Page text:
Books

Exclusive: Candice Carty-Williams on writing Queenie for the screen, working with Zadie Smith and dealing with burnout

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Hollie Richardson
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Queenie bestselling book

Following the release of Queenie’s new summer edition yellow cover, available to buy at Waterstones, author Candice Carty-Williams chats to Stylist about what happens next after such a hit debut novel. 

Last year, we predicted Queenie to be one of the best books of 2019 – and we weren’t wrong. After signing a six-figure deal following a bidding war between four publishers, it was always going to be something special. 

A lot has happened in the world of Queenie since Stylist last caught up with the best-selling book’s author Candice Carty-Williams. Aside from being a Sunday Times number two bestseller, Queenie has received rave reviews from critics and fans, which include rapper Stormzy, literary icon Jojo Moyes, Everything I Know About Love writer Dolly Alderton and Brick Lane author Monica Ali. 

Just in case you haven’t read it (what have you been doing?) Queenie follows a 25-year-old black woman working on a newspaper in London, whose life starts to unravel when she takes a break from her long-term boyfriend. She sleeps around, isolates herself and makes career-jeopardising decisions. It’s a darkly funny take on millennial life from an underrepresented perspective, and is often very, very close to the bone for its readers.

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“Lots of black women have said that just seeing that cover is enough for them to walk into a bookshop and feel like they are represented and seen,” says Carty-Williams, reflecting on the hugely positive response that the book has received. “Also it’s not in a “black” section, it’s just with all the other books, which is an important thing to them.”

The book is also proving to be a huge hit over in America where it was first launched and, perhaps quite surprisingly, New York women are identifying themselves in Brixton girl Queenie. 

“One woman said it felt like I was stalking her because it was like a year in her life - and she lives in Brooklyn! They just say it’s really relatable and nice to have a character who is vulnerable and who doesn’t have to be sassy and strong, and who can show weakness and can learn and grow from their experiences.”

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One of the most important pieces of feedback for Carty-Williams was a message from a white woman whose daughter’s dad is black. “She understands, having read Queenie now, that she cannot just raise her mixed race daughter like her and that she’ll have to understand that there are differences that come with being mixed race or black and that her existence will not be the same as hers,” explains Carty-Williams. “It’s amazing for me because I didn’t really think that someone would read it and be like, ‘OK I need to realise that my child isn’t exactly like me, because she is different.’”

So, what’s next for Queenie? Carty-Williams has said that writing 2019’s favourite female protagonist for the screen “is happening”, which is great news for an industry that is lacking black female leads. “But Queenie can’t fix problems, I guess,” she says.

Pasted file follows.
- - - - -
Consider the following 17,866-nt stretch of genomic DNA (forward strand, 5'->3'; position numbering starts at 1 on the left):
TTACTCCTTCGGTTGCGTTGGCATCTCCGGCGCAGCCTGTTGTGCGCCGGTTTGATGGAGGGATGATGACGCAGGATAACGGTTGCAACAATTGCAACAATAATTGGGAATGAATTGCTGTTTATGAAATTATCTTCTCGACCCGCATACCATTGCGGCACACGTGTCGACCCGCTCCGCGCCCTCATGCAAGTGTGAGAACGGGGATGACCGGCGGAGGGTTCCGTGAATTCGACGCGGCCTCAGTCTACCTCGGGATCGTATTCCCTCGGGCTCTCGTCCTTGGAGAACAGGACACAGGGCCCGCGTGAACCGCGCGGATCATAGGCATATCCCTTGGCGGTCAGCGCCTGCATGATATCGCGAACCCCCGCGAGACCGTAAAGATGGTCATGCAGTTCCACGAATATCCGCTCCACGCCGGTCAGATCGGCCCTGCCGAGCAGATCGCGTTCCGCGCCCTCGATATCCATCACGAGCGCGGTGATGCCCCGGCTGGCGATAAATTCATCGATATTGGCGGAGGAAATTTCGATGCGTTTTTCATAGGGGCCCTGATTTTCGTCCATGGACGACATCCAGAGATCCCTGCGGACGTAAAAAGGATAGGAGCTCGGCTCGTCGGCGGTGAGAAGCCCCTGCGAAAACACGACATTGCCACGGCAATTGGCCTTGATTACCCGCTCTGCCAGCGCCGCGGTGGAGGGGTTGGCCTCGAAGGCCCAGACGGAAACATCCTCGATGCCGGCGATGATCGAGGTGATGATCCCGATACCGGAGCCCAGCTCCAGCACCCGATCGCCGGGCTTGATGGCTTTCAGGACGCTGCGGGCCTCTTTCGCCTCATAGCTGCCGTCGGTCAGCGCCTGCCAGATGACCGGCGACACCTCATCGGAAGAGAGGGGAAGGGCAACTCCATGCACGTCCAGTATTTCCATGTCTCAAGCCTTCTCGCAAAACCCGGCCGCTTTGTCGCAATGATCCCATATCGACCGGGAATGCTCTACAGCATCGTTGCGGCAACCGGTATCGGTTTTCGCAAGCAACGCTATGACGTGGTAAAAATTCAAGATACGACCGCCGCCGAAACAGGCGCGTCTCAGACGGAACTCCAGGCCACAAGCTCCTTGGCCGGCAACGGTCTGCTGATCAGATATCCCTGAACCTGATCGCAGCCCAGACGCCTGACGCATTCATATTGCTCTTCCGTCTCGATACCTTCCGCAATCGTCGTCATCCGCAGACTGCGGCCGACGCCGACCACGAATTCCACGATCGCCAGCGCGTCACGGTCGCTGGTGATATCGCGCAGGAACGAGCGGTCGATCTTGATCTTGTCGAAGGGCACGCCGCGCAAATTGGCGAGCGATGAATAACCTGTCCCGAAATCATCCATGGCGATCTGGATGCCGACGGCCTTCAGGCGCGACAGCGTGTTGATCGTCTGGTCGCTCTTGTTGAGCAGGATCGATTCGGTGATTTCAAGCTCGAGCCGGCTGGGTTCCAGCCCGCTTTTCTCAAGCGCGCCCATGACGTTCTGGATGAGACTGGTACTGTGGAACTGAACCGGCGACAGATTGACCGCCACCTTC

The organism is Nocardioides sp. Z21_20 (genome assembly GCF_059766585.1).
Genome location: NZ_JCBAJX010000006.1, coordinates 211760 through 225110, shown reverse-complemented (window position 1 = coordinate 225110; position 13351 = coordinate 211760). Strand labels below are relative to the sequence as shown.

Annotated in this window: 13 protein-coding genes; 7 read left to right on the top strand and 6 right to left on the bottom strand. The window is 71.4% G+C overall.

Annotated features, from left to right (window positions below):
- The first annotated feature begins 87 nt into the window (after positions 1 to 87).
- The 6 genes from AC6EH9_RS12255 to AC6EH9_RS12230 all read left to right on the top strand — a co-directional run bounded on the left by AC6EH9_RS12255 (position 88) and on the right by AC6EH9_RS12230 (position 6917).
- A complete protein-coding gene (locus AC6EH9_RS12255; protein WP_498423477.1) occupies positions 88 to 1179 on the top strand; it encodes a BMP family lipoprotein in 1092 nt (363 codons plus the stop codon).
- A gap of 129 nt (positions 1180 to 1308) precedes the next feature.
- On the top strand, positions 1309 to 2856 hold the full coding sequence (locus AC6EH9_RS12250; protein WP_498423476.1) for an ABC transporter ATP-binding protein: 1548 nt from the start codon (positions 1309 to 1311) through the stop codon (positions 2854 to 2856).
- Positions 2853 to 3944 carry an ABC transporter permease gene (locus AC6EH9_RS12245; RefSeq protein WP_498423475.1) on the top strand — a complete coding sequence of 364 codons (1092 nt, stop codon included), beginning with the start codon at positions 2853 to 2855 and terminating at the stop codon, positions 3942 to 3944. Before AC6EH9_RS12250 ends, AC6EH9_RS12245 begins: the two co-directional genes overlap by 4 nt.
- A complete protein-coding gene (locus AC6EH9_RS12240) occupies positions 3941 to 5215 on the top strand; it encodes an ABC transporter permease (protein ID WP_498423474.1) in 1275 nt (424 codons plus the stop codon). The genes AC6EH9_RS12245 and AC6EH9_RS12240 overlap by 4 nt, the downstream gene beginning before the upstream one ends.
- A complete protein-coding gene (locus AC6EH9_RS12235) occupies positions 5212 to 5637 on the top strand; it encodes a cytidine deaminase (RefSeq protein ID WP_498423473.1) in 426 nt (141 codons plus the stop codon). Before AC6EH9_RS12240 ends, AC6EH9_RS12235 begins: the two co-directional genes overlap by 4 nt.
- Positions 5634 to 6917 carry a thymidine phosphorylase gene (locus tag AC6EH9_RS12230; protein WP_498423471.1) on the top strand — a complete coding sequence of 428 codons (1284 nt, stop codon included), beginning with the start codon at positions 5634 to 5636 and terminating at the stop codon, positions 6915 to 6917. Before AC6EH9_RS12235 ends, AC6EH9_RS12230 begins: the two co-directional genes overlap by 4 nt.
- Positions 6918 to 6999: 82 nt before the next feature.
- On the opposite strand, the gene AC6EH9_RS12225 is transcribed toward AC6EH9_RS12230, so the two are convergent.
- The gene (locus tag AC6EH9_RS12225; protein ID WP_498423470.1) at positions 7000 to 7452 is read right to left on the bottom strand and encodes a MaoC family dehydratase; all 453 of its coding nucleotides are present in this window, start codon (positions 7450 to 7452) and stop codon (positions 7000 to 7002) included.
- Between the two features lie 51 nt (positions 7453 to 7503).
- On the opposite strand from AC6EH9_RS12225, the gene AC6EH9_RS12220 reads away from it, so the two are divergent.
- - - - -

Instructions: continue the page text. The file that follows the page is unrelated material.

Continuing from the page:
“Because I’m still yet to see myself. There have been really great shows that have had really amazing black characters – like Lolly Adefope (who is doing amazing work!) in Shrill – but I can only really give you one example in Britain and I watch a lot of TV. So yeah, I think that there’s a lot of work to be done.”

Candice Carty Williams
Candice Carty Williams

Earlier this year, Carty-Williams spoke at a sold-out event with June Sarpong at London’s Southbank Centre, and she’s set to take part in more projects including a reading with Zadie Smith at the Bernie Grant Arts Centre as part of its Windrush Festival.

“My essay was included in the New Daughters of Africa Anthology,” she says. “I did a couple of events with it and then I got this email saying, ‘How would you feel about a reading event with Zadie Smith?’. I was like, ‘What did you say?’ I’m really bad at processing stuff so I haven’t really sat with it. I can’t imagine what that will be like.”

This huge success of her debut novel means that, just like Queenie does in the book, Carty-Williams needs to address her mental health and deal with burnout. “Sometimes it’s just about one foot in front of the other. I’ve felt like I should go to every event and do every piece because I’m thinking, ‘If I’m the only black girl speaking in the room there might be one or two black girls in the audience who are like ‘I can do what she’s doing’,” she says. 

“I went to like four or five events a week and I was like, ‘I can’t physically get on a train to do another one, I’m burning out’. This is why I’m out of London at the moment – to recover for a week and to reset.” 

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But it sounds like there’s still a lot of work to be done with Queenie, including a secretive event at the National Theatre. “I’m really excited about this one because I get to interview a great person who we can’t announce yet [a YA author],” she teases. “I’ll be announcing who I’ll be talking to very soon.” She then very nearly accidentally shares another huge event that she’s been told not to talk about. No doubt, it’s going to be something extra special indeed.